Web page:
as one of the many artists using modern technology to shape his craft, the exotic tone of banco de gaia depends on the collection of numerous samples from around the globe. avoiding the legal landmines of sampling is nothing new to marks, who elaborates in depth when i ask him about his use of this controversial sound medium.

what's your strategy for using a sample without getting sued?

"there's about three ways to go about it," he begins, "first, you can get it cleared by the rights holder of the original piece you sampled. that can be a complete nightmare, and be quite a bit more expensive. the second way is you distort the sample to such an extent that it's not recognizable. as far as i understand it, under u.k. law, that's legitimate. if it's not recognizable as the original, then you're clear and your piece is considered a new artistic work. the third way is to use really obscure samples, which probably no one is ever going to know where it's come from. a lot of my samples come from all over the world, and i don't want to rip people off and not give them any credit. for instance: i find a chinese sample which is lovely, but i can't track down where it came from - i'm going to use it any way. samplers have opened a can of worms: the samplers allow anyone the ability to reproduce any sound they can find, but the problem is most of the things you can sample you need permission for using."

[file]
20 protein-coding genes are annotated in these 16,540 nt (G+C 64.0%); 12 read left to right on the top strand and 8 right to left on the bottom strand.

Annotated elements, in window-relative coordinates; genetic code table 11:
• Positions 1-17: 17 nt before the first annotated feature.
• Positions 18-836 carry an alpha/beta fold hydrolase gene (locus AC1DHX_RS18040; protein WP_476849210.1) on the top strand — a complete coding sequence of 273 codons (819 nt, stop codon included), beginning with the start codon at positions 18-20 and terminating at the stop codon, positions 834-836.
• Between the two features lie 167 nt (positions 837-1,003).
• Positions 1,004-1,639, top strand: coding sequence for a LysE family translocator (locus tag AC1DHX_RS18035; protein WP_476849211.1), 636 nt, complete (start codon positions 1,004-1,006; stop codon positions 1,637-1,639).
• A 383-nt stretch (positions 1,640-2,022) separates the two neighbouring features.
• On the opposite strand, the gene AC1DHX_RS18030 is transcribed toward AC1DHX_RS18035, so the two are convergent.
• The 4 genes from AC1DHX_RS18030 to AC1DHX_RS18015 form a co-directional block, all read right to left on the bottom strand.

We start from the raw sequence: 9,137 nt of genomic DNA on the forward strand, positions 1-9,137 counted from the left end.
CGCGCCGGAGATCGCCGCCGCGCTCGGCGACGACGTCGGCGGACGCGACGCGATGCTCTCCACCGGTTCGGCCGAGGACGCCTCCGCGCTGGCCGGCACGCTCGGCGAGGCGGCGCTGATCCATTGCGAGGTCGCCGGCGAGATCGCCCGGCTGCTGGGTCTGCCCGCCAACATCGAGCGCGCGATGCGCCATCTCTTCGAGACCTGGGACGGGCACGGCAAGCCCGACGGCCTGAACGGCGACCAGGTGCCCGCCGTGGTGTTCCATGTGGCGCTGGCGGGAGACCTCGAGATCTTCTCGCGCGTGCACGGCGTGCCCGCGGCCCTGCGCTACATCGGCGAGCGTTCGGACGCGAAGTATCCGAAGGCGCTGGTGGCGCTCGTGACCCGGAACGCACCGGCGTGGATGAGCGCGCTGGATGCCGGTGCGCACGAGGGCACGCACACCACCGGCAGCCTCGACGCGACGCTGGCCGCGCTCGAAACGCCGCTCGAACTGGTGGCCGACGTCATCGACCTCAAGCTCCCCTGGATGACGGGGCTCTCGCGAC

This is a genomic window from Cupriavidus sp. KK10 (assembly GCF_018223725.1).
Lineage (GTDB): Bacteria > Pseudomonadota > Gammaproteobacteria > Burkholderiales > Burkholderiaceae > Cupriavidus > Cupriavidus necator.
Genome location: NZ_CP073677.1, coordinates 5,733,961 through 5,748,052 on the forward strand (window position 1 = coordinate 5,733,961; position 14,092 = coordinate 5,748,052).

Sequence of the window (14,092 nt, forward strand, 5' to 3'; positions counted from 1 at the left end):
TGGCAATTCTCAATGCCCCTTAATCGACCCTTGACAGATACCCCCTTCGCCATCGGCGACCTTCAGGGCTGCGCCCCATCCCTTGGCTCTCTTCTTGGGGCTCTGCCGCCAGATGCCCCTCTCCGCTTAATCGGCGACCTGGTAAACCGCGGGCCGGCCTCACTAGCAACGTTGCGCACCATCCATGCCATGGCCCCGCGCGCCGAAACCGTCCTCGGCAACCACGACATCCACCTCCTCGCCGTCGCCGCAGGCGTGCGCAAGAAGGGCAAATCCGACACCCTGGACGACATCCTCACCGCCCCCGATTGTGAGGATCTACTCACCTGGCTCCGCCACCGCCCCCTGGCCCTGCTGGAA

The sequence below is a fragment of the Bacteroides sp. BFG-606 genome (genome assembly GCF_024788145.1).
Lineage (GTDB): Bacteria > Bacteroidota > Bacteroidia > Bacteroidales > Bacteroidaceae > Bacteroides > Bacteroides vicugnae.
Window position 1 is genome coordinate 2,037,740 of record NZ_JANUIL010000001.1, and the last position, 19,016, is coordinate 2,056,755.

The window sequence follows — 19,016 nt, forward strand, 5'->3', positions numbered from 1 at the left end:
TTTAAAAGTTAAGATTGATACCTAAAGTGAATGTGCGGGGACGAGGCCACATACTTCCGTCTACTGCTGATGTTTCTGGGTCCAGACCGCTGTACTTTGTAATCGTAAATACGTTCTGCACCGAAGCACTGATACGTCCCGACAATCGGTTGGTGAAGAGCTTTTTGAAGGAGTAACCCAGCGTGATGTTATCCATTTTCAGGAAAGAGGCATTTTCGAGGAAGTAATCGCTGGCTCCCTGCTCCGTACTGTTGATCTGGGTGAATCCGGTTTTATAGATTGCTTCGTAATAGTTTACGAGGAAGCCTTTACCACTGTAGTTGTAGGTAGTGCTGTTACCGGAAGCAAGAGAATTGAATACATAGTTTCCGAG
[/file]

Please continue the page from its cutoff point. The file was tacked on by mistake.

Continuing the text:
where do you usually search for new samples?